Critical information for the U.S. trading day
The problem with being cautious is that so is everyone else.
The forward price-to-earnings ratio of the S&P 500 consumer staples SP500.30, +0.30% is 20, compared to less than 17 for the broader S&P 500 SPX, +0.29%, according to Refinitiv data.
“Our cross-asset view right now is an investor should be positioned relatively conservatively,” said David Lafferty, chief market strategist at Natixis Investment Managers, in our call of the day. “I don’t like to say defensive — people immediately read that as, oh, you like utilities and staples? And frankly, those are some of the most expensive parts of the market.”
Investors have to “thread the needle” and find lower beta stocks — that is, companies that are less volatile — that are still cyclical, he says. Such a path leads to value stocks, which have been on a roll. Since Monday, momentum stocks (those that had been showing strong price strength) have dropped around 10% while value has rallied about 7%, according to J.P. Morgan data.
Lafferty isn’t willing to proclaim the end of the momentum cycle. “I’m not ready to say that the 7-, 8-year trend has changed, based on four days worth of data.”
Any talk of value quite naturally leads to a discussion of financial stocks. Financial stocks XLF, +0.53% have a price-to-earnings ratio of just 11.5. “People say, financial earnings are impaired. My answer to that is, yeah, and the P/Es more than reflect that,” Lafferty said.
If there is a recession — and Lafferty just expects a slowdown — financial stocks are pricing that in, whereas many other sectors are not.
While not as cheap as it was before the talk of recession and inverted yield curves bid up the yellow metal, gold GC00, -0.12% is still a “reasonably good” defensive play, he says. “The opportunity cost to using gold as a hedge has been falling as interest rates have plunged,” he said.
The European Central Bank cut its main deposit rate by 10 basis points, announced a plan to restart bond purchases and announced a tiering system to help banks. In a press conference President Mario Draghi said there was broad consensus on bond buying. may announce a rate-cutting “road map” next week, according to the South China Morning Post.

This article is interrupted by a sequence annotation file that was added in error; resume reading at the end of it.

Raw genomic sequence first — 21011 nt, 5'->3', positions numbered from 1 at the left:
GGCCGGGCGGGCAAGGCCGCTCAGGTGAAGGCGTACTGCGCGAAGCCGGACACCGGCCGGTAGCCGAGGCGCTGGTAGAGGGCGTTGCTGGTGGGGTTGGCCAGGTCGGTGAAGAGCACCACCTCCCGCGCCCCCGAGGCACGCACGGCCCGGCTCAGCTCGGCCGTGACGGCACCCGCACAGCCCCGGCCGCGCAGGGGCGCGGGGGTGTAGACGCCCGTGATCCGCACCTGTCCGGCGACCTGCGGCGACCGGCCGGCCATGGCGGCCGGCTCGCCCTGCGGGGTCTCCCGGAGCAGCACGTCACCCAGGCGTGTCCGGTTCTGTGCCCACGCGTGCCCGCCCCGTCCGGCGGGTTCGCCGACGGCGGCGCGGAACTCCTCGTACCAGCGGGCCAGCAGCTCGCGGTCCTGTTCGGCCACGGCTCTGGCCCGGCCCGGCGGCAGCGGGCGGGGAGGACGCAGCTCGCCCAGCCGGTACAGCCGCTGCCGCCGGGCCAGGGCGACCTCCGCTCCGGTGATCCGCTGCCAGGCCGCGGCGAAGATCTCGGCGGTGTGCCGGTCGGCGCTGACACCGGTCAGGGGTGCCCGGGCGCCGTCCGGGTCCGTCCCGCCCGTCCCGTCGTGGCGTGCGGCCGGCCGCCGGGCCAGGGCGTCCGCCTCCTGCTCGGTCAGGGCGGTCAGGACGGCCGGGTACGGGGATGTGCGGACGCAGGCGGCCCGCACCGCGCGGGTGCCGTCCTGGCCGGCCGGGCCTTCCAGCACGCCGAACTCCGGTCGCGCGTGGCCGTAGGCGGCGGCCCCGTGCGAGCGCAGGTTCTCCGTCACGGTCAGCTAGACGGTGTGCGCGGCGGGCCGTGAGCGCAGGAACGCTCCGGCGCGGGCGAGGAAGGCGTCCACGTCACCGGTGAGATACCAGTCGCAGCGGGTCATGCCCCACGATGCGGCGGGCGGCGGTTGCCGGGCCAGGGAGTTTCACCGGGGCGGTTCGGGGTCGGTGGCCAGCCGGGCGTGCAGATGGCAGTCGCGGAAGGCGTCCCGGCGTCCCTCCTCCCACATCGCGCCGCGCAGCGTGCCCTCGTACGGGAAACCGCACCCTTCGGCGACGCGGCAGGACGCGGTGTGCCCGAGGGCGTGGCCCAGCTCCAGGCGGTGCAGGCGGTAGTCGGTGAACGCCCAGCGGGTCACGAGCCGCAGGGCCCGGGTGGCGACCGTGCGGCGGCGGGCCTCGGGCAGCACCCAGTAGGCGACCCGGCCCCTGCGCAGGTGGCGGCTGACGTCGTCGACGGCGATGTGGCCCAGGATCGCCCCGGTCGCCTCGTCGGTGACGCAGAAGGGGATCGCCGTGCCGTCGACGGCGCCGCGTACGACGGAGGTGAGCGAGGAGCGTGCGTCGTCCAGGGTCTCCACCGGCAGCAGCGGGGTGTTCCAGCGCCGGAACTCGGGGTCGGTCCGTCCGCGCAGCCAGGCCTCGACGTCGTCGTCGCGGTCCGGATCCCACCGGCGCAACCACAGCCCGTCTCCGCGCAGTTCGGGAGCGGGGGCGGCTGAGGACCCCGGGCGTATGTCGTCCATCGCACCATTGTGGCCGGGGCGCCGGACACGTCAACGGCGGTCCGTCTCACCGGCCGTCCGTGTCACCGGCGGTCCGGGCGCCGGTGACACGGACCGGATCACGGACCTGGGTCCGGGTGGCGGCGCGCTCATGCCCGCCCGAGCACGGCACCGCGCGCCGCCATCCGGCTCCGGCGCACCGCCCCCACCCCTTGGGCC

President Trump overnight tweeted a delay to tariffs on Chinese goods by two weeks, the latest measure taken by the two sides to de-escalate the trade conflict ahead of talks in October. China’s government says its importers are inquiring about prices for American soybeans and pork, the Associated Press reports. Consumer price data for August and the latest jobless claims report are due from the U.S.
Anheuser-Busch InBev BUD, +3.39% is continuing to explore a potential IPO of its Asia Pacific unit, according to The Wall Street Journal. Daily-deals firm Groupon GRPN, -3.99% could be looking to buy online review company Yelp YELP, +5.55% , The Wall Street Journal reported.
U.S. stocks DJIA, +0.17% SPX, +0.29% COMP, +0.30% opened a bit higher after Trump’s move to delay tariffs and the ECB decision.
Gold futures GC.1, +0.29% rose about $23 an ounce, while crude CL.1, -0.29% was down sharply.
Asian stocks ADOW, +0.41% advanced, while Europe stocks SXXP, +0.20% turned higher after the ECB’s move.
Chart of the day
Since 1999, there have been 11 instances where momentum stocks have moved lower by 15% or more in consecutive sessions. The S&P 500 SPX, +0.29% has typically climbed in the one month following these “more extreme drawdowns in momentum,” according to The Market Ear newsletter.